PASO CANOAS, Puntarenas — At just 7 years old, Tiba has now been on a trying journey through unknown lands for 48 days, along with her sister and mother.
They left their home in the Democratic Republic of the Congo in late February, crossed Angola, and then traveled by boat to Brazil. They then walked across that massive country to Peru.
Sometimes on foot, other times by bus, they cross through Ecuador, Colombia and Panama, finally arriving at the Costa Rica border. Here they’re going into their third week in limbo, sleeping on the street under a small tin roof outside the Costa Rican immigration offices, as if waiting for a miracle, waiting for Costa Rica to let them travel through the country on their way to the United States.
Tiba is not the only African child walking the hot streets of this Central American border town, which straddles Costa Rica and Panama near the Pacific Coast. Tico Times reporters met nine migrant children under age 12 in Paso Canoas.
Costa Rican authorities have no official data on the number of undocumented migrant children here.
Bembo, at age 2, probably has little idea just how many kilometers he has traveled with his parents in search of the American Dream.
These children and their families are part of a group of at least 100 Africans living on the streets or in hotel rooms in Paso Canoas. They have made it this far traveling through most countries without visas.
Now they’re hoping Costa Rican immigration authorities will grant them transit visas, even though officials have already said they won’t. If they risk trying to sneak in, they face highway checkpoints and a border police force recently beefed up to handle the surge in illegal immigration around Paso Canoas.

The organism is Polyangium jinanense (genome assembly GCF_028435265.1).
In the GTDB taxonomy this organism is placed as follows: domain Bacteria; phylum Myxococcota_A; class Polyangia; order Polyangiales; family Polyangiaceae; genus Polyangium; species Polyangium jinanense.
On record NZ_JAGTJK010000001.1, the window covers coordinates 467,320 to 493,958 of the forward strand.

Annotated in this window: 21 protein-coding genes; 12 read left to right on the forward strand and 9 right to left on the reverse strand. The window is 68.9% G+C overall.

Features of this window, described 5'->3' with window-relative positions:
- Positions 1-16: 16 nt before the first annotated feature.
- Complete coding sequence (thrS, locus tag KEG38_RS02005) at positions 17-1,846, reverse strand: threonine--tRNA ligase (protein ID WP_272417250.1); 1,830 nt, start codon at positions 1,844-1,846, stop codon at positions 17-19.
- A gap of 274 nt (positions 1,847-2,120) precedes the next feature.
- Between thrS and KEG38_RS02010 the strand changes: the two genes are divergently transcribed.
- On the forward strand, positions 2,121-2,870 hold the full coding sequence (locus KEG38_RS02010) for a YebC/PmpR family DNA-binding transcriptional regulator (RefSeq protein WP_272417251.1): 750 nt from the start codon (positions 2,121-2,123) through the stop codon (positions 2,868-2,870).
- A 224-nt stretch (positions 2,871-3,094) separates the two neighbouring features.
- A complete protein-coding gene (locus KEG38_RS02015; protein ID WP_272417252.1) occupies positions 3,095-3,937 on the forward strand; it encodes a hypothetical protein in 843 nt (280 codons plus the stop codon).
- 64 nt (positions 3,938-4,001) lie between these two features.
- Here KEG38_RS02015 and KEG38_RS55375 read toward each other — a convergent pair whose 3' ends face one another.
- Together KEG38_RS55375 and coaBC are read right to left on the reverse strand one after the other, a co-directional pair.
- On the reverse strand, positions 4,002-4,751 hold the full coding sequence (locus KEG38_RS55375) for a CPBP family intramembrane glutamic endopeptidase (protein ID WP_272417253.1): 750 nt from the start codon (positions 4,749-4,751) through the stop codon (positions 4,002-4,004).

On Thursday 12 Africans, including two mothers with small children, were deported to Panama after being caught without documents several days earlier in a nearby border community.
Most African migrants here don’t have identification and speak little to no Spanish, or English for that matter, making travel and communication especially complicated.
Plus, the vast majority have run out of money. African migrants here said the trip to Costa Rica had cost about $6,000.
Three-year-old Miguel kicks around a plastic soccer ball with his friend Frank, age 5, in front of a hotel. The rooms are filled with Cubans harboring hope that Costa Rica will give them the opportunity to advance towards Nicaragua.
The hotel is located on the Panamanian side of Paso Canoas, just 1 kilometer from the Costa Rican border. While the adults walk towards the border to demand passage, two dozen Costa Rican riot police stand by tensely.
The children and their mothers face the long wait washing clothes or with games.
On the Panamian side, according to Cuban migrants here, there are about 19 children under 12 among them. Neither Panamanian nor Costa Rican authorities have data that could corroborate the number.
In total, more than 800 Cubans are stranded here; Costa Rica will not receive them or allow them to pass through to Nicaragua. Panama will not deport them back to Cuba.
Manolo Castilla, from the Cuban city of Cienfuegos, said he and others were confounded by their situation. “We just want to continue on our way, we don’t want to stay in Costa Rica,” he said.
Most have been walking back and forth between Panama and Costa Rica — within the town of Paso Canoas — for two weeks. They say they’ve run out of money and patience.
“I have spent almost $5,000 since I left Cuba,” Hermes Ordoñes of Havana told The Tico Times. “I need to get to the United States. Freedom is there, my future is there, and my family’s future is there.”
Both African and Cuban migrants here say they left their homes to escape poverty, violence and dictatorship. But for many, their escape has turned into a slow torment of uncertainty.